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Henning Klovekorn

Asatru – Henning Andreas Klövekorn (2013)

I actually do not know how it comes that it took me almost two years to get Klövekorn’s other book. Previously I reviewed his book about Freemasonry.

Like the later edition of the Freemasonry book, Asatru is available as a cheap print-on-demand book. The author surely does not want hindrances for people to obtain his writings.

Besides being a Freemason, Klövekorn is ‘Asatruar’, a “gothi” even. The author was born in Germany, lived in South Africa, but I think it was in Australia (where he still lives) that he started to pursue the path of Asatru. The little book of 226 pages makes a somewhat shallow introduction into the subject. As there are not many writings of contemporary heathens, this is good for people who are looking for first info, but less so for people who hoped for more in depth insides.

There are quite a couple of negative things to say about the book. Klövekorn uses the term “Asatru” as a very general term but I do not know if a new reader will know it is but an umbrella term. What always stings me a bit, is that Klövekorn uses the same term to refer to the religion of old. So people who lived centuries back, were also “Asatruars” while the term is only a few decades old. Even Stonehenge is an Asatru monument to Klövekorn, so the generalisation also crosses cultures.

Then there is the fact that the author is very loose with his retellings of myths and sagas. Odin made his spear Gungir himself from a branch of Yggdrasil. Eh? Also Odin was blown into the same tree by a strong wind and hung there for nine days head-down. Eh?
Oftentimes I have the idea that Klövekorn wrote the book by heart without cross-checking too much.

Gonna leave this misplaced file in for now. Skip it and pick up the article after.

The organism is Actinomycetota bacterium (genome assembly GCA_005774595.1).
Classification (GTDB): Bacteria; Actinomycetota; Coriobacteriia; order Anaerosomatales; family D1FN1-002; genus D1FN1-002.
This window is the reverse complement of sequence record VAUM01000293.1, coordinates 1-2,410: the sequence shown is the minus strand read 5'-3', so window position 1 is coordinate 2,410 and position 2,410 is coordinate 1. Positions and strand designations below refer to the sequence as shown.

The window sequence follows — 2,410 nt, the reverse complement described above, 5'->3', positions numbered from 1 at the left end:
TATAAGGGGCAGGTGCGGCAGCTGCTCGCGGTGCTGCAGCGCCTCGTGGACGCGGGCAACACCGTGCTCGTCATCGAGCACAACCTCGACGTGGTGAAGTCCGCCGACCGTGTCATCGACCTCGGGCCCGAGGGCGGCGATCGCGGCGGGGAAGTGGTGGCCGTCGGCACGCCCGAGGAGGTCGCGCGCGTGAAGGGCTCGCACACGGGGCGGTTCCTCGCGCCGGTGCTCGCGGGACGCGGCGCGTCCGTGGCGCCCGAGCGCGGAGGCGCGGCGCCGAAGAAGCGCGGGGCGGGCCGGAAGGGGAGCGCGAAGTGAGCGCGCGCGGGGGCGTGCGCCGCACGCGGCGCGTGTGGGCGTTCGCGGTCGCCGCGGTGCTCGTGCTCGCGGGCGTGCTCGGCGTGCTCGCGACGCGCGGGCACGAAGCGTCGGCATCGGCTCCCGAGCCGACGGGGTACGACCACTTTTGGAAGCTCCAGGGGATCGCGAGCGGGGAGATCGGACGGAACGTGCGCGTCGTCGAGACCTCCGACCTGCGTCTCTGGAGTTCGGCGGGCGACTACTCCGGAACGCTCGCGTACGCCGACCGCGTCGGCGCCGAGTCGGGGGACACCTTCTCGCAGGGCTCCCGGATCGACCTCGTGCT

There is also an ‘American lean’. The author names Asatru festive days which includes commemorations of ‘heroes’. I know this happens in the USA, but I have never heard any group from Europe doing that.

Klövekorn seems to like to show himself too. There is a “Klövekorn rune alphabet” and there are “Klövekorn Asatru rituals” which include a poem of himself. Especially with the futhark that feels a bit weird. A few ritualistic guidelines may be helpful for people who are new to the field, so this is a good inclusion. I do not see any obvious Masonic influences in the rituals by the way.

My last remark, and then I will stop complaining, is that, just as in the other book, there are many typos, spelling errors and general miswritings. Here and there Klövekorn wants to show his German roots by, for example, naming Charlemagne “Karl der Grosse”, but there are also German words contain typos (and why not just write “Karl der Große”, but both spellings are correct, so…).

My hope was that the author would say something about the practicing of a ‘Northern hemisphere religion’ on the Southern hemisphere, but that is not the case. It looks like that Klövekorn” as his group practices Yule in the middle of summer, december, sticking to the ‘original dates’.

Be all that as it may. With a bit of a critical view, here at least we have a contemporary book on heathenry from a practicing Asatruar. There are too few of these. It is cheap, easy to get from Amazon, available for ereaders and makes a nice read. Just be sure it is not the only book on the subject you read.

2013 CreateSpace, isbn 1481947737

99 Degrees Of Freemasonry * Henning Andreas Klövekorn (2006/2015)